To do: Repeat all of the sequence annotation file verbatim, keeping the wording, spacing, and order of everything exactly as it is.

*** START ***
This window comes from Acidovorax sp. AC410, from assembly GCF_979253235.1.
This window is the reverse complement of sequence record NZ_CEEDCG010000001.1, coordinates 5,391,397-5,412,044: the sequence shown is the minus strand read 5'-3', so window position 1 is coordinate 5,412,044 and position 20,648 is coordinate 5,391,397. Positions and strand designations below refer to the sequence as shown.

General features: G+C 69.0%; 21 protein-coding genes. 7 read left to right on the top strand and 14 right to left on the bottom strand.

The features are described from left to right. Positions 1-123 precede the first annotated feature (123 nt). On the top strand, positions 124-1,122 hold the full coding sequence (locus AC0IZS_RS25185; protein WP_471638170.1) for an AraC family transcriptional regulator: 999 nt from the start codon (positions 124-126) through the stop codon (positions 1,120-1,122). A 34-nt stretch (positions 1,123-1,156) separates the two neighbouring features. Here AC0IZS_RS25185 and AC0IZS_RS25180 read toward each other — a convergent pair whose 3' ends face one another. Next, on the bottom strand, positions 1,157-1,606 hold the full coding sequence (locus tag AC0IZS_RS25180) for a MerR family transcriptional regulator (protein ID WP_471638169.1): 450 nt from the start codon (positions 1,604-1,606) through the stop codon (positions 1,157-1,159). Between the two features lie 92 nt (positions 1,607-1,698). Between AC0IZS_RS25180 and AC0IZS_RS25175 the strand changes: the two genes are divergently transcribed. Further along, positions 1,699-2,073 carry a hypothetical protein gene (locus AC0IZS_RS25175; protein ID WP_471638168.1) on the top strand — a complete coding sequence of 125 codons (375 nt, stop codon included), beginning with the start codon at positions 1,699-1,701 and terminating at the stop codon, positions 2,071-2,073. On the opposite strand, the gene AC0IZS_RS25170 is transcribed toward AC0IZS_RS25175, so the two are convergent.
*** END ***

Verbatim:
This window comes from Acidovorax sp. AC410, from assembly GCF_979253235.1.
This window is the reverse complement of sequence record NZ_CEEDCG010000001.1, coordinates 5,391,397-5,412,044: the sequence shown is the minus strand read 5'-3', so window position 1 is coordinate 5,412,044 and position 20,648 is coordinate 5,391,397. Positions and strand designations below refer to the sequence as shown.

General features: G+C 69.0%; 21 protein-coding genes. 7 read left to right on the top strand and 14 right to left on the bottom strand.

The features are described from left to right. Positions 1-123 precede the first annotated feature (123 nt). On the top strand, positions 124-1,122 hold the full coding sequence (locus AC0IZS_RS25185; protein WP_471638170.1) for an AraC family transcriptional regulator: 999 nt from the start codon (positions 124-126) through the stop codon (positions 1,120-1,122). A 34-nt stretch (positions 1,123-1,156) separates the two neighbouring features. Here AC0IZS_RS25185 and AC0IZS_RS25180 read toward each other — a convergent pair whose 3' ends face one another. Next, on the bottom strand, positions 1,157-1,606 hold the full coding sequence (locus tag AC0IZS_RS25180) for a MerR family transcriptional regulator (protein ID WP_471638169.1): 450 nt from the start codon (positions 1,604-1,606) through the stop codon (positions 1,157-1,159). Between the two features lie 92 nt (positions 1,607-1,698). Between AC0IZS_RS25180 and AC0IZS_RS25175 the strand changes: the two genes are divergently transcribed. Further along, positions 1,699-2,073 carry a hypothetical protein gene (locus AC0IZS_RS25175; protein ID WP_471638168.1) on the top strand — a complete coding sequence of 125 codons (375 nt, stop codon included), beginning with the start codon at positions 1,699-1,701 and terminating at the stop codon, positions 2,071-2,073. On the opposite strand, the gene AC0IZS_RS25170 is transcribed toward AC0IZS_RS25175, so the two are convergent.